Proud member of the ASA

 

 

 

 

 

 

 

 

 

 

Overtime Rule Injunction…not a time to celebrate

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By now you all have learned that a Texas federal judge passed a preliminary injunction to halt the overtime rule scheduled to become effective December 1.  As much as I want to help you celebrate, I must instead remind you that this latest turn of events affects the salary threshold ONLY; if your salaried-exempt employees do not meet the duties tests, then your exposure still exists.

If you are unsure about what a “duties test” is, you are not alone.  So much focus has been placed on the unreasonableness of increasing the minimum salary threshold from $23,660 per year to $47,476 per year (or changes to the highly-compensated threshold from $100k to $134,004k) that no one has been talking about the other very real (and less easy-to-understand) requirements:  the duties tests.

Employees cannot (under existing or new regulations) be permitted to be exempt from overtime just because they work in an office, have a fancy title, handle the books or make some decisions regarding changes to estimates or pricing.  The reality is that job titles have absolutely nothing to do with whether or not a person can be exempt from overtime and having authority to change pricing is not necessarily considered significant enough when determining a salaried classification.

While the duties-tests have been around for years, the duties definitions can be confusing (even the Department of Labor had to settle a $7m lawsuit in August for misclassifying their own employees).  This is especially the case for employers who attempt to review job descriptions without the aid of an outside resource.  Employers are more prone to forcing the duties tests to meet the exemption definitions rather than taking an objective view of whether the duties actually qualify for the exempt-status.  This costly and potentially catastrophic situation occurs because employers have a hard time separating the potential overtime costs from the need to reclassify the employee.

I promise, whatever you spend for a consultant is much less than you would spend for the inevitable wage and hour lawsuits; unfortunately, I have seen the devastating reality of misclassification.

President-elect Trump will likely make some changes to the threshold requirements for small-businesses (which is typically defined as 50 or less belly-buttons), but having been in human resources for two decades I can tell you, changing the threshold will not fix the issue your organization may be facing and thanks to Obama’s new overtime initiative, your employees and their partners/spouses are much more educated as to what constitutes an exempt employee.

This injunction is temporary so I urge you to continue to educate yourself on the duties requirements so that you can reclassify your employees where necessary before it is too late.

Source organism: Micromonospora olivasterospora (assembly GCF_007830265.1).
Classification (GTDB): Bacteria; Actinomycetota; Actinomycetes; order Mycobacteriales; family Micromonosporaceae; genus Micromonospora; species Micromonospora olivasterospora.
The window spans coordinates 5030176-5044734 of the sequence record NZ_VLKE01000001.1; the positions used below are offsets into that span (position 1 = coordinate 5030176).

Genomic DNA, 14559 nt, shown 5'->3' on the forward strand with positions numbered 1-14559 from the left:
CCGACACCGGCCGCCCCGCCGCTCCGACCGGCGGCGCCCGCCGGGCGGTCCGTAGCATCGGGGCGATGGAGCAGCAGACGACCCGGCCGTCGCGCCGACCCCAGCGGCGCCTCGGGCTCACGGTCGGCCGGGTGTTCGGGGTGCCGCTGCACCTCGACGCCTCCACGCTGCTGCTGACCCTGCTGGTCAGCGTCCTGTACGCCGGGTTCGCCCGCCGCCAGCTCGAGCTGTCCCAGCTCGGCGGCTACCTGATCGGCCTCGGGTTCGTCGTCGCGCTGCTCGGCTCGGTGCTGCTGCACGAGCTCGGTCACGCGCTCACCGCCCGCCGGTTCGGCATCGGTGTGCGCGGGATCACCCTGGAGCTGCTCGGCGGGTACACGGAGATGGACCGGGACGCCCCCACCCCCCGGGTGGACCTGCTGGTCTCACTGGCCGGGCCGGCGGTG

To learn more, I would like to invite you to my highly educational seminar on December 13, 2016 at 8:00 a.m. – 11:00 a.m. at Memco (10876 Hillpoint Drive, San Antonio, TX 78217).

During this seminar you will receive valuable information about classification that extends beyond the threshold.  You will learn:

  • How to survive the new regulations without killing your budget
  • How to communicate reclassification without begging employees to sue you for past misclassification mistakes
  • How to review your employee classifications
  • What changes you should make to your handbook
  • Determine what changes will need to be communicated to the individuals you reclassify from salary to hourly status
  • Clocking in and out requirements (and how to report time accurately to keep you out of the weeds)
  • How to determine your exposure with 1099 subcontracted employees, travel pay requirements, training and education pay, and so much more

Please RSVP at linda@asklindahr.me or via phone at 210.846.4900 by December 12, 2016 as seating is extremely limited.  The cost is $45.00 and can be paid via check on the date of the seminar or via PayPal at linda@asklindahr.me .

New I-9 Form Training

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Please join me on November 22, 2016 for the NEW Form I-9 training.

WHERE:  Memco, 10876 Hillpoint Drive, San Antonio, TX 78217

WHEN:  November 22, 2016 from 8:00 am – 11:00 a.m.

$45.00 per person at the door OR $180.00 per person for the entire HR Training Series.

You may also pay at Paypal.com (linda@asklindahr.me).

Seating is INCREDIBLY LIMITED so please RSVP by November 21, 2016.  Because of the limited space, NO REFUNDS WILL BE GIVEN.

**Although the topics are subject to change, the HR Training Series will include important topis such as FLSA (Wage & Hour Compliance), Federal Contract Compliance, Winning Unemployment Claims, Safety Audits, and FMLA